Dr Charlotte Carey and Dr Javed Hussain, Birmingham City Business School
The European Commission and UK government have recognised the potential of Higher Education in the development of entrepreneurial individuals and business innovation.
Our Business School has carried out focused research on entrepreneurship education and graduate entrepreneurship since 2004. Specifically, much of the research has sought to track the impact of entrepreneurship education on graduates over time.
Who it benefits
Our researchers have made significant contributions to advisory panels such as the QAA and the National Centre for Entrepreneurship in Education (NCEE).
Policymakers have drawn upon the important work being undertaken in this area. The research has formed part of a number of papers put together by the Department for Business, Innovation and Skills (BIS), most notably the 2012 Wilson Review of Business-University Collaboration for the UK government.
The Action Leader of the European Commission's Joint Research Centre has also recognised the research to be 'extremely valuable', contributing to 'the wider policy agenda of the European Union.'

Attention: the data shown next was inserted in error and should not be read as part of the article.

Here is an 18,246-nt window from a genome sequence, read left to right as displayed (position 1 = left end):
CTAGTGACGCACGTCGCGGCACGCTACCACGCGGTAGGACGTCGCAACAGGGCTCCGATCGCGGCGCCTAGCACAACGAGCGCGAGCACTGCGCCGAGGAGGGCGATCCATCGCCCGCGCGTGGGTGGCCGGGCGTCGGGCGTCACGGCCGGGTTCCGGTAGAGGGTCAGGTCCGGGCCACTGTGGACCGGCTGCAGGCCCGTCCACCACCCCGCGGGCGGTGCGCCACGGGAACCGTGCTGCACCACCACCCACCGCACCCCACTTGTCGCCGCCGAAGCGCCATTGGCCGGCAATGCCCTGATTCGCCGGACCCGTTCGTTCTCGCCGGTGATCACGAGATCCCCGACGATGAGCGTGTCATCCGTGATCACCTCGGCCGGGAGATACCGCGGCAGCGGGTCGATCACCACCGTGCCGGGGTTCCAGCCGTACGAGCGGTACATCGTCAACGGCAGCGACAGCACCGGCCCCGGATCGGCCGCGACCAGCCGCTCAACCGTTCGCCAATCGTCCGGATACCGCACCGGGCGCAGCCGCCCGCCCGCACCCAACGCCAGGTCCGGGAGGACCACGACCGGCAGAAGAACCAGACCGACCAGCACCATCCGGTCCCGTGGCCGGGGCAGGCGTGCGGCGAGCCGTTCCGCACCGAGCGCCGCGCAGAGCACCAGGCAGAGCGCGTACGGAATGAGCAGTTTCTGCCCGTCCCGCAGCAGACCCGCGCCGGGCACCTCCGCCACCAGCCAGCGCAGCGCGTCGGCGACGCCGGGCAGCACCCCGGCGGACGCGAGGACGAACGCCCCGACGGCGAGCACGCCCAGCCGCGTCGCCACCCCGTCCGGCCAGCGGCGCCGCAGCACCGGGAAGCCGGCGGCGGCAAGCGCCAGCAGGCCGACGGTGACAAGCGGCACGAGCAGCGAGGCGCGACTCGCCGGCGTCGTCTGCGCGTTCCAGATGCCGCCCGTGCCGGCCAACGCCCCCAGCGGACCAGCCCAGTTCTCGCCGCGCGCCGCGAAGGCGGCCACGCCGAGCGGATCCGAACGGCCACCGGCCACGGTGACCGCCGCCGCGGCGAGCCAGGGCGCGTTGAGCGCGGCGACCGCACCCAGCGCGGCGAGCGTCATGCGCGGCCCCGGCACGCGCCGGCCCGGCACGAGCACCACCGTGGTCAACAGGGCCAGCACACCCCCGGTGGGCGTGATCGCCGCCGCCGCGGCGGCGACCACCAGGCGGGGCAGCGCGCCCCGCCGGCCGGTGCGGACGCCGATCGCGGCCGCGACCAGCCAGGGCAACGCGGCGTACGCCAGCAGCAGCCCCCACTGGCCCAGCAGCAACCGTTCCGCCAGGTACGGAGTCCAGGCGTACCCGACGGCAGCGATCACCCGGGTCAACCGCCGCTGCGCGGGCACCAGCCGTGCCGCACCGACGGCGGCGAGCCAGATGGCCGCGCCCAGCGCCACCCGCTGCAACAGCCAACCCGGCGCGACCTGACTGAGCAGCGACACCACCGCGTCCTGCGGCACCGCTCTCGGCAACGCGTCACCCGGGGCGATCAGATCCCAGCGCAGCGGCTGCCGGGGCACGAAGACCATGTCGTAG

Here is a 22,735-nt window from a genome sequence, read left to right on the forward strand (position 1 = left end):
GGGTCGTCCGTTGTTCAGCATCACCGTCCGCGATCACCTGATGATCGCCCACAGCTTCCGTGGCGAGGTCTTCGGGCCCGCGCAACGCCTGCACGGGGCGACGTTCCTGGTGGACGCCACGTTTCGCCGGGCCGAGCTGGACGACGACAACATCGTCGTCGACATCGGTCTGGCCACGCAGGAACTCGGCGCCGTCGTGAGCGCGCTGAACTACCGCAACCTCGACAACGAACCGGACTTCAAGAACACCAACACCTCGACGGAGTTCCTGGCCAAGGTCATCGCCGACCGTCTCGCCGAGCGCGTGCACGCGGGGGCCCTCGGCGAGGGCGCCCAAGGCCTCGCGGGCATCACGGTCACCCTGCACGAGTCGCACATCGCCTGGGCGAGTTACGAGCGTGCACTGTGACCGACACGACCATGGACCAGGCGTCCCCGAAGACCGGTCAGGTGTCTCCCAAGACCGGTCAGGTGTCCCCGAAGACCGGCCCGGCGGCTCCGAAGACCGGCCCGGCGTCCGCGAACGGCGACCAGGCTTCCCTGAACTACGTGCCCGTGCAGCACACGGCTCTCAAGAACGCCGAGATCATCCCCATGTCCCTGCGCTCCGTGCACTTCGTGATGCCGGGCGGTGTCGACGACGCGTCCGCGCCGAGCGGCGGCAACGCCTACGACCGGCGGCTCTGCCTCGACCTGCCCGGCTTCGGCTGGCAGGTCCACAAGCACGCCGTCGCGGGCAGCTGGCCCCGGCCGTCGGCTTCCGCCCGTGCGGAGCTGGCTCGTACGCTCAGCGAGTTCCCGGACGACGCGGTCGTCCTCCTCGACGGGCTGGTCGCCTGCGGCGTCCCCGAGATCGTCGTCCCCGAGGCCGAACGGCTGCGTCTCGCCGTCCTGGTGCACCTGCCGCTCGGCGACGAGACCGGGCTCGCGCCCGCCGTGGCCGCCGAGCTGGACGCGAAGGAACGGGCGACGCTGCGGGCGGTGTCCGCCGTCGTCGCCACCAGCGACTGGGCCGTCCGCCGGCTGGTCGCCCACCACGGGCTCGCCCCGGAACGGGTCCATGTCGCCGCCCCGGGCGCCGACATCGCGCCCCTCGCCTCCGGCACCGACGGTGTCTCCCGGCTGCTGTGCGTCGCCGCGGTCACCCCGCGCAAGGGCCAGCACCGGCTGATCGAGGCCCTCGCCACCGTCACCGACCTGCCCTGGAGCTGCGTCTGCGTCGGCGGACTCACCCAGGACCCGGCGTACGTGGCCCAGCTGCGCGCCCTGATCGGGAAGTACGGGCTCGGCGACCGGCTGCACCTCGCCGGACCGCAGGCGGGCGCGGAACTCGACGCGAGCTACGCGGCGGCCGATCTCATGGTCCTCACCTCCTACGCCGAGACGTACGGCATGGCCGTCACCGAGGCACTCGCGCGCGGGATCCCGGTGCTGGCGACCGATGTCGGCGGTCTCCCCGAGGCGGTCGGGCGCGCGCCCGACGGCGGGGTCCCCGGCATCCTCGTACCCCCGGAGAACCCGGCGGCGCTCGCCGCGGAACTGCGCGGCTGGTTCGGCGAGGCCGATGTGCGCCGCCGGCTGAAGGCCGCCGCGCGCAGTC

We're also working with graduate ethnic minority entrepreneurs to restructure and reorganise finances in family businesses. This is making a significant difference economically to SMEs in the region.
Download the full impact case study submitted to REF 2014
PhD students improving global entrepreneurship
Our PhD researchers are shaping the future of entrepreneurship for some of the world’s most developing demographics. From building economic success and growth in areas of sub Saharan Africa to assessing the experiences of Black and Chinese entrepreneurs in Birmingham, Birmingham City University’s postgraduate researchers are shining a light on one of the world’s most exciting and unpredictable industries.
Our Business School has carried out focused research on entrepreneurship education and graduate entrepreneurship since 2004.